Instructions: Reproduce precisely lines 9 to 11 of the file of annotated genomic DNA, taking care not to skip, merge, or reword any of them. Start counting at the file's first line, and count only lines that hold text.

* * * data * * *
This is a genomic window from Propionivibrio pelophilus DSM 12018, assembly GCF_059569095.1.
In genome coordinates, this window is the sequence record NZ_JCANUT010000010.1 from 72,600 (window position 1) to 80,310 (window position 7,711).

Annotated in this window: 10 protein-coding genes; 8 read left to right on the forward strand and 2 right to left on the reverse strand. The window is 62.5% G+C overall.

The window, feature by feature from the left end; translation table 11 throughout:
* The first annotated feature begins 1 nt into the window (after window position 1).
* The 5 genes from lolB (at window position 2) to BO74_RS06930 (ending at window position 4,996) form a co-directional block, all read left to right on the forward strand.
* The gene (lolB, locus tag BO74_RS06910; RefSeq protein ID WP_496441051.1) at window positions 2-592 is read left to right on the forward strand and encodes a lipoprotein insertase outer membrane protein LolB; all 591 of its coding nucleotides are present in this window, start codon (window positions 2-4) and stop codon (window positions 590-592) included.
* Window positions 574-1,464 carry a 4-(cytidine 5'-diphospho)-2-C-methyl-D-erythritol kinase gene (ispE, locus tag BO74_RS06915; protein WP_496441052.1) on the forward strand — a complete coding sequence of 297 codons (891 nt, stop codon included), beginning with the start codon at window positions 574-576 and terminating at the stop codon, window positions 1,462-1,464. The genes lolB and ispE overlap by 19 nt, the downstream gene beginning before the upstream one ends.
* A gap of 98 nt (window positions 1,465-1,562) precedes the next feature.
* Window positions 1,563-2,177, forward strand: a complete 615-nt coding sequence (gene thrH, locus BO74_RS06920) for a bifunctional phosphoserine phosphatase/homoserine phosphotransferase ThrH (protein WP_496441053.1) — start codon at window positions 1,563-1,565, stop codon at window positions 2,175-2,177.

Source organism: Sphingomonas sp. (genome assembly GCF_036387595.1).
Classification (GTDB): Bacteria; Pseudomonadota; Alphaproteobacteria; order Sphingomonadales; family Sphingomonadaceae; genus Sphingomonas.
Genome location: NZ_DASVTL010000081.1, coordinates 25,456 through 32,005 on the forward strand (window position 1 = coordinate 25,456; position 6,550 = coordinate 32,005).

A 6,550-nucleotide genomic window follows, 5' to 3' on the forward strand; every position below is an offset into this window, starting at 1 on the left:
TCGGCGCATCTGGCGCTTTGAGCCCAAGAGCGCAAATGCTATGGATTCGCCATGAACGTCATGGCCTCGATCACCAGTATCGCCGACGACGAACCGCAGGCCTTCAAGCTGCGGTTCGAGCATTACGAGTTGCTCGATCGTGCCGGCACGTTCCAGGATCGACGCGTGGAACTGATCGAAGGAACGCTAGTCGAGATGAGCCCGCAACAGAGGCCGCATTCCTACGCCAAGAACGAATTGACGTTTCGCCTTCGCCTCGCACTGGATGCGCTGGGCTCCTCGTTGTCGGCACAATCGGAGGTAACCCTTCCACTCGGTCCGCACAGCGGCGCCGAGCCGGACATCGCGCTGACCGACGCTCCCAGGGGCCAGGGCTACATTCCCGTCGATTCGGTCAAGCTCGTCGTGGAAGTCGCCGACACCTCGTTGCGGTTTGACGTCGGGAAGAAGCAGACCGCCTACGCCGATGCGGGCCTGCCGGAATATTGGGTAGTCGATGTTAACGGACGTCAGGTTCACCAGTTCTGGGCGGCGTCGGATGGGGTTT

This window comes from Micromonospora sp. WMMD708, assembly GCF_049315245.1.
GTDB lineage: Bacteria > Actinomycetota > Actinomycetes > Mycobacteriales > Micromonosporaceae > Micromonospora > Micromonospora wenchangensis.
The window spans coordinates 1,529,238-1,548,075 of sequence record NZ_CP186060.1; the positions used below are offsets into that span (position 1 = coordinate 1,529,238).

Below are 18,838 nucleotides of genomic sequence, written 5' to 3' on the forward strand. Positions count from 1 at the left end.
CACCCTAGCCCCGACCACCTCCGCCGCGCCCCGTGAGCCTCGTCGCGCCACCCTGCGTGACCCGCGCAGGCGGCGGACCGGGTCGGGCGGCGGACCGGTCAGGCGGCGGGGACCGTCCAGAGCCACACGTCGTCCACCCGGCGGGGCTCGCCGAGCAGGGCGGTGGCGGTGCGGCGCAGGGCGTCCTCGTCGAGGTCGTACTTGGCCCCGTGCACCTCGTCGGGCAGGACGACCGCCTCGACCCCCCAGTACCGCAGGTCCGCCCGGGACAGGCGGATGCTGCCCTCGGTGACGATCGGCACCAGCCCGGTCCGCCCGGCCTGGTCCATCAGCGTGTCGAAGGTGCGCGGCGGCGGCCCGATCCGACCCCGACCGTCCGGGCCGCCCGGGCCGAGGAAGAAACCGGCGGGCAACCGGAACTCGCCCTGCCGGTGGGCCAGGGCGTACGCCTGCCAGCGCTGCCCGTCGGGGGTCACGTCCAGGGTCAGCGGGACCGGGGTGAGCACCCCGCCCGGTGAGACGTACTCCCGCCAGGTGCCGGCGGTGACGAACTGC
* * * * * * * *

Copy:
* A gap of 98 nt (window positions 1,465-1,562) precedes the next feature.
* Window positions 1,563-2,177, forward strand: a complete 615-nt coding sequence (gene thrH, locus BO74_RS06920) for a bifunctional phosphoserine phosphatase/homoserine phosphotransferase ThrH (protein WP_496441053.1) — start codon at window positions 1,563-1,565, stop codon at window positions 2,175-2,177.

Source organism: Sphingomonas sp. (genome assembly GCF_036387595.1).